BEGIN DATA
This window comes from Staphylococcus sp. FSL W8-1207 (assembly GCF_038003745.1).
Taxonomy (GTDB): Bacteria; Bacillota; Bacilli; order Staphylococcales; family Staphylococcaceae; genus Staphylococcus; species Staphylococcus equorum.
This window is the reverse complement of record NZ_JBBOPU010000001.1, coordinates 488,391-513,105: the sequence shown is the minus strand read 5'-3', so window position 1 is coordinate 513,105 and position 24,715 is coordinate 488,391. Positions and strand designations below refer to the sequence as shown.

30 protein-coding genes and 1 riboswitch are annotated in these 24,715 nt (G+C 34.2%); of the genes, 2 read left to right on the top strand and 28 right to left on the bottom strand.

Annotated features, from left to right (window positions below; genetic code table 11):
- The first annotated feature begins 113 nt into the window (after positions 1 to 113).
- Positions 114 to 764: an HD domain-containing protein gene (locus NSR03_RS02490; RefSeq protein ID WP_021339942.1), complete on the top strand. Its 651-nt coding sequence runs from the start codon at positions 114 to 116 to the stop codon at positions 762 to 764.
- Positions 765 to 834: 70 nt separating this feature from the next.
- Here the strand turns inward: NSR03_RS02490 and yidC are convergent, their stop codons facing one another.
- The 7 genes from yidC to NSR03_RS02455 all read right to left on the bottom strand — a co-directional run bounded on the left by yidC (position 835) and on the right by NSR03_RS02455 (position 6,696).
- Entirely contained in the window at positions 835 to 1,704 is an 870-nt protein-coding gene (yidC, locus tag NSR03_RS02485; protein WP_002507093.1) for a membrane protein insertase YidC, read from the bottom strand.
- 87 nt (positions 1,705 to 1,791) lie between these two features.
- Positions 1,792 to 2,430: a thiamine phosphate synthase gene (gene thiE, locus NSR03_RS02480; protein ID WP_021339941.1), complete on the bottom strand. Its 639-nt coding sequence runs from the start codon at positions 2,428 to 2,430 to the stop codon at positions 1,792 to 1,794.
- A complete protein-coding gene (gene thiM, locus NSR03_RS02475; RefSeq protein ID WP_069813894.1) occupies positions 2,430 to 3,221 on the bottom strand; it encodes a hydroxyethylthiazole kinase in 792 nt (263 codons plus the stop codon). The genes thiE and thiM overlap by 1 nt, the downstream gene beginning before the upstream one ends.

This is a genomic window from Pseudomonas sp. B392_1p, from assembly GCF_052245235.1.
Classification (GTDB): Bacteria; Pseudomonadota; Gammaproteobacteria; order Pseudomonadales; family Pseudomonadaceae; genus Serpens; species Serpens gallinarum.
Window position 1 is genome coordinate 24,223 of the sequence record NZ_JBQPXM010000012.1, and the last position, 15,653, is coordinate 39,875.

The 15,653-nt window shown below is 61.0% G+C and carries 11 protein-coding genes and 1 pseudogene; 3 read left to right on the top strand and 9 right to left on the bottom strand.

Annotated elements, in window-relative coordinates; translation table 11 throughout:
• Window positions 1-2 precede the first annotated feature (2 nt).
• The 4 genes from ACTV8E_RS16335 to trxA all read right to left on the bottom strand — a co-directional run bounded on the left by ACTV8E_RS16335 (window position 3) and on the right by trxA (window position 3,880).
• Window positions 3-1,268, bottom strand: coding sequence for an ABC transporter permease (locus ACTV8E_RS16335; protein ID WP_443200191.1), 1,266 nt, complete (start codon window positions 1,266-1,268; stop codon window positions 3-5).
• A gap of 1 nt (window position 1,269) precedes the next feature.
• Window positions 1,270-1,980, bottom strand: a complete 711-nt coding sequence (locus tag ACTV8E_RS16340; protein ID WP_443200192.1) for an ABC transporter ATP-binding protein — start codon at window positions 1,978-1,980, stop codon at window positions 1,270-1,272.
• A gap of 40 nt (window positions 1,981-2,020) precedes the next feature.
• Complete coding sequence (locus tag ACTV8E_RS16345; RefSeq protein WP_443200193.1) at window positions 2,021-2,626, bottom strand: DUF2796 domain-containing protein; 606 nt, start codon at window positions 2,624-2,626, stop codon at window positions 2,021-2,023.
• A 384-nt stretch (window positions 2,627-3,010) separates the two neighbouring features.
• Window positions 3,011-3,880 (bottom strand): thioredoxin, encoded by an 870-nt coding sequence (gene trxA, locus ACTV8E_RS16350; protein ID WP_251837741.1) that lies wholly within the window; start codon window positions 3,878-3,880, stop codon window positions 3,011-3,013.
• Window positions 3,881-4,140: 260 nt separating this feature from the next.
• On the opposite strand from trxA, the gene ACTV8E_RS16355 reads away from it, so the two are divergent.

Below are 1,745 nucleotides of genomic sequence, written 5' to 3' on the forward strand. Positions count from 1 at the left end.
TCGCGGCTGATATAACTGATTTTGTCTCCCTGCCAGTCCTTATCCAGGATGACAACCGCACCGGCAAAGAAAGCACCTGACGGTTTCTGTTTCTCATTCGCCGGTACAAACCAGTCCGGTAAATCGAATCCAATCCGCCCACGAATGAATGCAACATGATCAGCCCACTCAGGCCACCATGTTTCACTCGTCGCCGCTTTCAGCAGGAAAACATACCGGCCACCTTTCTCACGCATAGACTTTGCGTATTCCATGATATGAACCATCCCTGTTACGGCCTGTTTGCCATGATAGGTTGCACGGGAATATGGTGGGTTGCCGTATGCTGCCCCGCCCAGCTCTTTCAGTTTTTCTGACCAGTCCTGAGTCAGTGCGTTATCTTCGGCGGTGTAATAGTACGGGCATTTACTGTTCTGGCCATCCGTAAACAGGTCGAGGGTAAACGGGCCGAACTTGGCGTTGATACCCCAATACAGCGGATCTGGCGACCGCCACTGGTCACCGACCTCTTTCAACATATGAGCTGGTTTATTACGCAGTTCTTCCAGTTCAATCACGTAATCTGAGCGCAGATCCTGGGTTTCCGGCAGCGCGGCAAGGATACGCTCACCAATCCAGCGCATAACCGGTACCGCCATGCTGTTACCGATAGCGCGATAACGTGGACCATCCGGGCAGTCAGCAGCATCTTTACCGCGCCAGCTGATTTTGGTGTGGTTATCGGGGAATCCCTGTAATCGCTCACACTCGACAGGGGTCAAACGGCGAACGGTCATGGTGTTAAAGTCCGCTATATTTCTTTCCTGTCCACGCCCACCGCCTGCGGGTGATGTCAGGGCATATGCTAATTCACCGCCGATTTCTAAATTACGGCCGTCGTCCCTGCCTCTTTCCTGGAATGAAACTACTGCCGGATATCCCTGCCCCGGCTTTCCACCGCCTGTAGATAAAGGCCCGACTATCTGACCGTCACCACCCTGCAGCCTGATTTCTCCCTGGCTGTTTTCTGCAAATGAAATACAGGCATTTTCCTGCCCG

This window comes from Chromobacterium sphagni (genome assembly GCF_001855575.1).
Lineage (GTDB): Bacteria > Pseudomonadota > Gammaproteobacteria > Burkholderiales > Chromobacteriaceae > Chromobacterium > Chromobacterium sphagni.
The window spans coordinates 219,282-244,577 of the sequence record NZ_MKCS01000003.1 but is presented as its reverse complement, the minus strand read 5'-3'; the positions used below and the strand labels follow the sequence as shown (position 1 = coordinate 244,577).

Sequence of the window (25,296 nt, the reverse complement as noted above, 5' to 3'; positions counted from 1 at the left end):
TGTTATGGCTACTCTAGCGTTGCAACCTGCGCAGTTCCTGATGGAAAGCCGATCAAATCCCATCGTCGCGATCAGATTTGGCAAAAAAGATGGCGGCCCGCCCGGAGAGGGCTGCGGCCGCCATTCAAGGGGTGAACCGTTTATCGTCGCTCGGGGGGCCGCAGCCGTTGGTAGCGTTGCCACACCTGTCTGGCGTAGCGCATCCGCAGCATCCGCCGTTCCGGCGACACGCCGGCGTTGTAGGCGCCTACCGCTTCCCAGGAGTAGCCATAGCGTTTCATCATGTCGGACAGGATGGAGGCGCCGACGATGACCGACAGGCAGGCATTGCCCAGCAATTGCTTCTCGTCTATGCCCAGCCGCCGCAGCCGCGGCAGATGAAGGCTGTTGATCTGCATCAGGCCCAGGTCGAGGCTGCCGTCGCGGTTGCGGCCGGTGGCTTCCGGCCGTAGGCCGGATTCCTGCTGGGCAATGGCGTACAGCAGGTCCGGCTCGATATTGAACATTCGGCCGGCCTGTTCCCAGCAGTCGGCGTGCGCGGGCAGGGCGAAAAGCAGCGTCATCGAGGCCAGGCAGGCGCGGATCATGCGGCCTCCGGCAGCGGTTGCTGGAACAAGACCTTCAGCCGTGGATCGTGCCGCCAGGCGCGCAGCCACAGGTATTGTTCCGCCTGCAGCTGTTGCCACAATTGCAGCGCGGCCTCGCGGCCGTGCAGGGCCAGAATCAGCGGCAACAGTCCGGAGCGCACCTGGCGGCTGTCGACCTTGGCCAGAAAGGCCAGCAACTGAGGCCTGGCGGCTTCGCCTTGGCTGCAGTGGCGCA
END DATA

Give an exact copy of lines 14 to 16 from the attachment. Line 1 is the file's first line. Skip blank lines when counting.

- A complete protein-coding gene (gene thiM, locus NSR03_RS02475; RefSeq protein ID WP_069813894.1) occupies positions 2,430 to 3,221 on the bottom strand; it encodes a hydroxyethylthiazole kinase in 792 nt (263 codons plus the stop codon). The genes thiE and thiM overlap by 1 nt, the downstream gene beginning before the upstream one ends.

This is a genomic window from Pseudomonas sp. B392_1p, from assembly GCF_052245235.1.
Classification (GTDB): Bacteria; Pseudomonadota; Gammaproteobacteria; order Pseudomonadales; family Pseudomonadaceae; genus Serpens; species Serpens gallinarum.